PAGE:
On the same day, the 500 billion dollars in market capitalization vanished from the Dow Jones Stock Index within minutes. The emotionally-charged behavior by the common stock investors to sell their shares led to the massive crash of the stock market. Stock markets in different countries plunged in a similar fashion. The knowledge of a looming stock market crash resulted in investors rushing to their brokers to initiate sales of their assets. Many investors lost billions of investment during the crash. The number of sell orders outnumbered willing buyers by a wider margin creating a cascade in stock markets. Following the 19th October 1987 crash, most futures and stock exchanges were shut down in different countries for a day.

Federal Reserve Stock Market Crash

The Federal Reserve in a move to reduce the extent of the crisis, short-term interest rates were lowered instantly to avert a recession and banking crisis. The markets recovered remarkably from the worst one-day stock market crash. In the aftermath of the stock market plunge, regulators and economists analyzed the events of the Black Monday and identified various causes of the crash.

One of the findings shows that in the preceding years, foreign investors had flooded the US markets, accounting for the meteoric appreciation in stock prices several years before the crisis. The popularization of the portfolio insurance, a new product from the US investment firms was found to be a cause of the meltdown in stock markets. The product accelerated the pace of the crash because its extensive use of options encouraged further rounds of selling after the initial losses.

Soon after the crisis, the economists and regulators identified some flaws that exacerbated the losses experienced in the stock market crash. These flaws were addressed in the following years. First, at the time when the crisis hit the market, stock, options, and futures markets used different timelines for clearing and settlement of trades. The differences in timelines for clearing and settlements of trades created a potential for negative trading account balances and forced liquidations.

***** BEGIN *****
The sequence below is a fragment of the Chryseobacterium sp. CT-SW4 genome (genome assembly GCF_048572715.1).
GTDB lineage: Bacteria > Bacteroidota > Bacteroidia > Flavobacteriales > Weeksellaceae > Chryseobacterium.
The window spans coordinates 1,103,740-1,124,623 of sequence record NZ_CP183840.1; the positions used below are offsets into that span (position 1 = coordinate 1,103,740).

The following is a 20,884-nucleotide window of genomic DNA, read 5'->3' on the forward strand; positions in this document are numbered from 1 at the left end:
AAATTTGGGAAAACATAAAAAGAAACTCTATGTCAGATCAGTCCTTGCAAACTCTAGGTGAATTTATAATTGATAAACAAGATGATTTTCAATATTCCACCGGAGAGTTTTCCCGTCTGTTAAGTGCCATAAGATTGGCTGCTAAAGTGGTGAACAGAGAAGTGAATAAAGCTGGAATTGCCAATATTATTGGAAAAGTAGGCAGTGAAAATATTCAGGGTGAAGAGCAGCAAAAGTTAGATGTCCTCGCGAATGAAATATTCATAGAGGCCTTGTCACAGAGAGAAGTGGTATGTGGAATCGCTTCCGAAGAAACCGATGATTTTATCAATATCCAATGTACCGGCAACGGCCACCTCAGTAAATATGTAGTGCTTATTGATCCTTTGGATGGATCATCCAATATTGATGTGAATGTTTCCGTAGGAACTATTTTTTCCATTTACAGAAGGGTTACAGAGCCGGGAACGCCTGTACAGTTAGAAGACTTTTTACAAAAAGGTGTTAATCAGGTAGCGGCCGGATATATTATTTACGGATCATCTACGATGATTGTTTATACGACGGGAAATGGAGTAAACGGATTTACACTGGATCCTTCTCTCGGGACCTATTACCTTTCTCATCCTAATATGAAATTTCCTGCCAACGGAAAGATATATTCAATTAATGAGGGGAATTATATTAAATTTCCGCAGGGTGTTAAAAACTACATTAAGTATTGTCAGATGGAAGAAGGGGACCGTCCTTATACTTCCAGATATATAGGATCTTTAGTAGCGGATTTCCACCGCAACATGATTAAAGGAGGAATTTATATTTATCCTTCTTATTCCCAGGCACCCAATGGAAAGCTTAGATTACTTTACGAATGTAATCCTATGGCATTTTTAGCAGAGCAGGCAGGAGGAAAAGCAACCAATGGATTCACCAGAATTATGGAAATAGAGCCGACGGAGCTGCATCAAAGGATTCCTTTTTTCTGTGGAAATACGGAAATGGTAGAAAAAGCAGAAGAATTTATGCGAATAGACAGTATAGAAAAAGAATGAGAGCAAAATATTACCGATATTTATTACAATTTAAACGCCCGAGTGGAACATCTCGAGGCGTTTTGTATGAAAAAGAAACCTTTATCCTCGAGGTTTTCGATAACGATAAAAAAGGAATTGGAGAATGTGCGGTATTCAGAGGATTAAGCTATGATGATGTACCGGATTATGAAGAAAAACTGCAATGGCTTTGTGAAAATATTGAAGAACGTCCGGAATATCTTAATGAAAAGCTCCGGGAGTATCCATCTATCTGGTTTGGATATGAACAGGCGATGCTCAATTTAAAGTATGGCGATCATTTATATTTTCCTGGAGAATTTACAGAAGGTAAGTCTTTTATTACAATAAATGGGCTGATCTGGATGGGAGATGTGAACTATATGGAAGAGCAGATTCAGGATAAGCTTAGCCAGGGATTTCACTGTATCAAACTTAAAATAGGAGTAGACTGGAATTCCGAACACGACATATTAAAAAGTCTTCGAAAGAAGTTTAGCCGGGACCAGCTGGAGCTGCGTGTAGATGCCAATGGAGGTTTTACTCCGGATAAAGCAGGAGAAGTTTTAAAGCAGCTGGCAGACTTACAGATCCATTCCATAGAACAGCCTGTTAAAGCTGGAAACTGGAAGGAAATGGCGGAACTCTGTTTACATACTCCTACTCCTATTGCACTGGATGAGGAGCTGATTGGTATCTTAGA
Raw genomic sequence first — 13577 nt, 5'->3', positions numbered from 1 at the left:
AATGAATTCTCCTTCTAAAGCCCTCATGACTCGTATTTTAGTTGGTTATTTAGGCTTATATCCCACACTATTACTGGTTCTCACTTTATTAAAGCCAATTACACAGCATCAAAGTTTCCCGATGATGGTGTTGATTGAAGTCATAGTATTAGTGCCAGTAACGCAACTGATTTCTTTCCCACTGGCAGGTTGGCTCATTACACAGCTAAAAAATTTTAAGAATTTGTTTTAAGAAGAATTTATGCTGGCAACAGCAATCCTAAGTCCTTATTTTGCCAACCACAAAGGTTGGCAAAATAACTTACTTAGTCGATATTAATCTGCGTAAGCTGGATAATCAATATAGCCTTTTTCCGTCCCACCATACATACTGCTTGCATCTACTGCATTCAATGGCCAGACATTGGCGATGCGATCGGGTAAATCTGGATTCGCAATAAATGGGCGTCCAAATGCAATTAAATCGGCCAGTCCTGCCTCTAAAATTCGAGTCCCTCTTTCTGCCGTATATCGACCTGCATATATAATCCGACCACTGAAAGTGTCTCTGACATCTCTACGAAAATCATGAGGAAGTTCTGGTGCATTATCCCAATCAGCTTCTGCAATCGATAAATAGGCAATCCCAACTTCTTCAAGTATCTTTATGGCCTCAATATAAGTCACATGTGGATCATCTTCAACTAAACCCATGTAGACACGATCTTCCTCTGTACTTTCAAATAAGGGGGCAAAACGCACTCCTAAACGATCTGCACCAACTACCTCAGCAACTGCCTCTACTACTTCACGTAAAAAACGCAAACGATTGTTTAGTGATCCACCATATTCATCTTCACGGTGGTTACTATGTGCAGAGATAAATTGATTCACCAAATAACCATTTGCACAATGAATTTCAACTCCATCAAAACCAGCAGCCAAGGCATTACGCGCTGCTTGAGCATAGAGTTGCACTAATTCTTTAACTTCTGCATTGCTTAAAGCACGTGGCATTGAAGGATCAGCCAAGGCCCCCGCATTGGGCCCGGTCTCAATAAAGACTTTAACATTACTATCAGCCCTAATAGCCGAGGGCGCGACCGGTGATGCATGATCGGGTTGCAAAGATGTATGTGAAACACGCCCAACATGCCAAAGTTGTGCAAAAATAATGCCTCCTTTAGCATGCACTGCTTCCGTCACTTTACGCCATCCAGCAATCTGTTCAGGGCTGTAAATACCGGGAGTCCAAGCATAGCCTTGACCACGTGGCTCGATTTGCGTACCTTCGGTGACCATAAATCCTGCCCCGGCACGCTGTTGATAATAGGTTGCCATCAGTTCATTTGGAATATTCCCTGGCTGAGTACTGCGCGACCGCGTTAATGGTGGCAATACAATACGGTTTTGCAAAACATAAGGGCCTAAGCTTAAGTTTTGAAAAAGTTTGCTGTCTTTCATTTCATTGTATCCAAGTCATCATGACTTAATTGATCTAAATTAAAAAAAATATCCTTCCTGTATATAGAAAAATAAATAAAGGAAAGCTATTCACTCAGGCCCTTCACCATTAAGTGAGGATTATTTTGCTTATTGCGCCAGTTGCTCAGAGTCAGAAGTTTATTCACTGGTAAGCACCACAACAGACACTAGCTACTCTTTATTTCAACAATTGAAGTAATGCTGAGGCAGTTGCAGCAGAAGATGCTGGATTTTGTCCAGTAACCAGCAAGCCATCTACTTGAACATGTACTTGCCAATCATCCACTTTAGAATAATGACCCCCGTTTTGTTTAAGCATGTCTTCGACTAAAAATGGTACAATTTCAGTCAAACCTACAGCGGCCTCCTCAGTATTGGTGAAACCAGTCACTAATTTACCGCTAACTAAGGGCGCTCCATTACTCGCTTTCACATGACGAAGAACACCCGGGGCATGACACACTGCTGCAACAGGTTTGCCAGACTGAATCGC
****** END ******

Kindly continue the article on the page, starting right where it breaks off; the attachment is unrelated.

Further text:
At the time of the crisis, the securities exchange had no powers to intervene in the large-scale selling and rapid market declines. Soon after the Black Monday, the trade-clearing protocols were overhauled to bring homogeneity to all important market products. Other rules known as circuit breakers were introduced, enabling exchanges to stop trading temporally in the event of exceptionally large price meltdowns. Under current rules, for instance, the NYSE is mandated to halt trading when the S&P 500 stock exchange plunged by 7%, 13%, and 20% (Markham, 2002). The reasoning behind the formation of this rule is to offer investors a chance to make informed decisions in cases of high market volatility.

The Federal Reserve responded to the crisis by acting as the source of liquidity to support the financial and economic system. The Federal Reserve also encouraged banks to continue lending money to securities firms on their usual terms. The intervention of the Federal Reserve after the Black Monday restored investors’ confidence in the central bank’s ability to restore stability in the event of severe market volatility.

The intervention of the Federal Reserve made securities firms recover from the losses encountered in the Black Monday crisis. The DJIA gained back 57% or 288 points of the total losses incurred in the black Monday crisis in two trading sessions (Bloch, 1989). In a period of less than two years, the US stock markets exceeded their pre-cash highs.

Stock Market Crash – Explain the role played by derivative trading in the 2008 global financial crisis

The world economy faced one of the most severe recessions in 2008 since the great depression of the 1930s (Landuyt, Choudhry, Joannas, Pereira, & Pienaar, 2009). The meltdown began in 2007 when the high home prices in the US began to drop significantly and quickly spreading to the entire US financial sector. The crisis later spread into other financial markets overseas. The financial crisis hit the entire banking industry; two government-chartered companies to provide mortgages, two commercial banks, insurance companies, among others like companies that rely heavily on credit. During the crisis, the share prices dropped significantly throughout the world. The Dow Jones Industrial Average recorded a 33.8% loss of its value in 2008.